Pros: The gimmick of this comedy is that the characters each have guns. This leads to every scenario and skit to eventually devolve into a shoot out. It can be something as official as a shooting competition, or something as trivial as who get to sit in the new fancy chair. Why do these high schoolers have guns? Because the premise of the show revolves around a “Survival Game Club,” in which members pretend to kill each other with airguns. The show, however, depicts these battles as bloody because it’s all in their “imaginations.” The show’s great. It’s hilarious. It’s full of references (flippin’ Predator shows up), and has what TV Troupes defines as “comedic sociopathy.” Meaning that the jokes often end with one extra nasty or mean action. For example, a character could jump out for hug and get hit instead. Classic joke. But in shows like Sebagebu!, the character then lands on the edge of a chair and gets their head cracked open, bleeding out on the floor while the other characters continue the conversation. It’s an extra but of spice that sets this show apart. Of course, the medium for best jokes comes from the main character, Momoka, who skirts the protagonist curse of blandness by basically being a selfish sociopath. She’s shot every member of the club in the back at least once. She’s hilarious.

Cons: The opening does not fit the tone of the show. When I first saw it, I thought I was going to have to lug my way through some NRA nut’s wet dream. Then there’s the “transformation sequences” for lack of a better term, then the girl’s each take out their guns. This doesn’t really work for the absurdist tone of the show and always felt our of place when it occurred. I got the feeling that these sequences where added when the show was running low on time. I should also point out the first half of episode 9 is a real snooze fest. Any scene without either the entire group or guns doesn’t work. Momoka’s solo adventures with her Otoku fan boy Lemon (the only consistent male presence, as the club is in an all girl’s school) works because she often resorts to shooting him. But luckily, ep9 was an isolated incident. The rest was gold.

Watch it: I hate guns, but I do love this (4/5)

MVP: Momoka

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There are multiples times when she tries to commit fraud to get rich!

Best Episode: Ep5. “Ascension!? Silent Survival / The Unkillable Twin Tail / Crusade – Raganarok of Angels and Demons” (I also recommend the Yakuza riff in ep6)

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Expelled from Paradise

Type: Almost there

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Synopsis: 98% of people live in the matrix. 2% of people live in the real world. I’m not sure why, they never really explain it. But then someone hacks the matrix, and the only anime solution is to send a pretty girl to fix it.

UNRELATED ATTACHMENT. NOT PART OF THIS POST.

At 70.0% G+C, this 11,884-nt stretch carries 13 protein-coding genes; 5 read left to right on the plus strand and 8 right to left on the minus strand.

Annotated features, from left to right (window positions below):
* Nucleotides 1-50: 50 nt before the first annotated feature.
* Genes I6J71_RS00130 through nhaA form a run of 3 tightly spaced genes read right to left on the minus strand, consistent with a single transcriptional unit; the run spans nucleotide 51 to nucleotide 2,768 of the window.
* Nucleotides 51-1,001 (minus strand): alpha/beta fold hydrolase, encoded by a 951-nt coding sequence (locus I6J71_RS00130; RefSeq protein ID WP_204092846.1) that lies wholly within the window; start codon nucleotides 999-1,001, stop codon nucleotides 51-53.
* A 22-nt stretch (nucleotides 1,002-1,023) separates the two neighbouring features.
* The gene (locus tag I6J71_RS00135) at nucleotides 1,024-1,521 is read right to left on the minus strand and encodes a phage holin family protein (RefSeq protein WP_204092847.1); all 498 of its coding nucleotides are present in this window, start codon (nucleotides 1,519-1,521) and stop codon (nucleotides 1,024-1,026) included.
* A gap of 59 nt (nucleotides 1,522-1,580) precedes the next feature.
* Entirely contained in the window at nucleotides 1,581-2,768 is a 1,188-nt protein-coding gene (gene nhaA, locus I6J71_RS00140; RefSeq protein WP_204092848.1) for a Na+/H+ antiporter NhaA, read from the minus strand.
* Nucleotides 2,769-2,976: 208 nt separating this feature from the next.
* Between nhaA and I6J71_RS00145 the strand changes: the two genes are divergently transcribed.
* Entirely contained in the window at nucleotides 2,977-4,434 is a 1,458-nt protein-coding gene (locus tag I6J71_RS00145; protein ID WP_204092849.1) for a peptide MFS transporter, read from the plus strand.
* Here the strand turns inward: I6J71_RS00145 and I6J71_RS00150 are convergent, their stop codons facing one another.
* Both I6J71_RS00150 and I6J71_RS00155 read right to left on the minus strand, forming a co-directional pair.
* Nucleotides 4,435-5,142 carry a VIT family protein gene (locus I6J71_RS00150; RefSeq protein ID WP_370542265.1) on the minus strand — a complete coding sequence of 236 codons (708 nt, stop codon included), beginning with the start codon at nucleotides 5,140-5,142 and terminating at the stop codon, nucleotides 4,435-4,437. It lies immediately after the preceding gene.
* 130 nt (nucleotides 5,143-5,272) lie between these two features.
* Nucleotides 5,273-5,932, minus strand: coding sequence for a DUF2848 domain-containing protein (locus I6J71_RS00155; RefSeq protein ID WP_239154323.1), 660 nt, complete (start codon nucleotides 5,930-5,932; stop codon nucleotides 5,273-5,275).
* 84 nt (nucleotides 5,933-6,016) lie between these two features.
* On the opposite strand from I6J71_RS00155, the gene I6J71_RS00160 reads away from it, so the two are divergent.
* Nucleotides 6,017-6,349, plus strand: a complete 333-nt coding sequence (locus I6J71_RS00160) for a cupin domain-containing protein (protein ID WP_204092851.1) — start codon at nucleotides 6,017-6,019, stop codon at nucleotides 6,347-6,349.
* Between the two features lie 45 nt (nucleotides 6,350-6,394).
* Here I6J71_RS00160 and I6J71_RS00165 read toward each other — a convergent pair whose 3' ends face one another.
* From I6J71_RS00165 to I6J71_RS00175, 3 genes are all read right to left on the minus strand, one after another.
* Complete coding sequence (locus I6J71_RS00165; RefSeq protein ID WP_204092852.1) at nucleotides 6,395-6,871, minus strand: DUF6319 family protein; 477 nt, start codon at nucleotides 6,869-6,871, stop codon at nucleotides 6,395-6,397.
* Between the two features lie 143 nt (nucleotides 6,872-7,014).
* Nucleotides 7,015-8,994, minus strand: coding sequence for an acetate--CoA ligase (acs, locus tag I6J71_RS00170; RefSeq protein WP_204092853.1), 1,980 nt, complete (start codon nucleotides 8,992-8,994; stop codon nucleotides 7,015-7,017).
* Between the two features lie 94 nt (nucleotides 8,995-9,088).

Pros: Expelled from Paradise is almost, almost a great film. It has all the elements. It has a glossy digital world. It has a determined female protagonist. It has a bare bones real world. It has a robot. An intelligent robot! The plot is straight forward. A security officer, Angela Balzac, is sent to stop a hacker in the real world, while learning about life along the way. She’s funny in that modern 2010’s anime kind a way. Haughty but likable. I really liked the A.I. character, Frontier Setter (was “Settler” too obvious?), and still feel his story had the most potential. That’s what I ultimately feel about the film. It was one good rewrite away from fufilling its potential.

Cons: The film employs 3D animation style with 2D-like designs. Visually, this actually works really well, as the styles blend nicely. Then the characters start moving. Movement, especially from Angela, looks too stiff and puppet like. But kudos for trying. Story wise, I think the film would have worked better if they cut one element from the story. Any element. Even the lazy biblical allusion could have been cut out (Is Frotier supposed to be Adam? Abel? That guy with the salty wife?) The thing is, the story is just a little too crowded, and would have benefited from a more concentrated, intimate plot. Ideally, something involving Frontier Setter. It’s status as a sentient A.I. with an appreciation for human culture and innate kindness is narrative gold. The story could have focused on his relationship with Angela, a digital citizen. Or his relationship with Dingo, a salt of the earth drifter. Or just his life as an artificial intelligence in a world where all the humans have chosen to live in a digital world. But instead, the film chooses the generic route and focuses on Angela’s mission with Dingo, and exploits her ignorance of the real world for wacky results. It even has the standard scene where Angela is accosted by creeps, beat them up for a while to show that she can “take care of herself,” but then gets rescued by Dingo and undermining her capabilities, because anime. In fact, the film could have benefited from not having Dingo. I like him well enough, but he doesn’t really add that crucial that couldn’t be written around. Going back to the story as a whole, it’s tone shifts from comedy to existential to action in a way that doesn’t mesh well. Although, I did laugh my ass off while watching the ending of the English dubb, because when Cowboy Dingo finally gets to sing a song on his guitar, his voice goes full Japanese. I always find it hilarious when the English writers don’t bother to translate a song.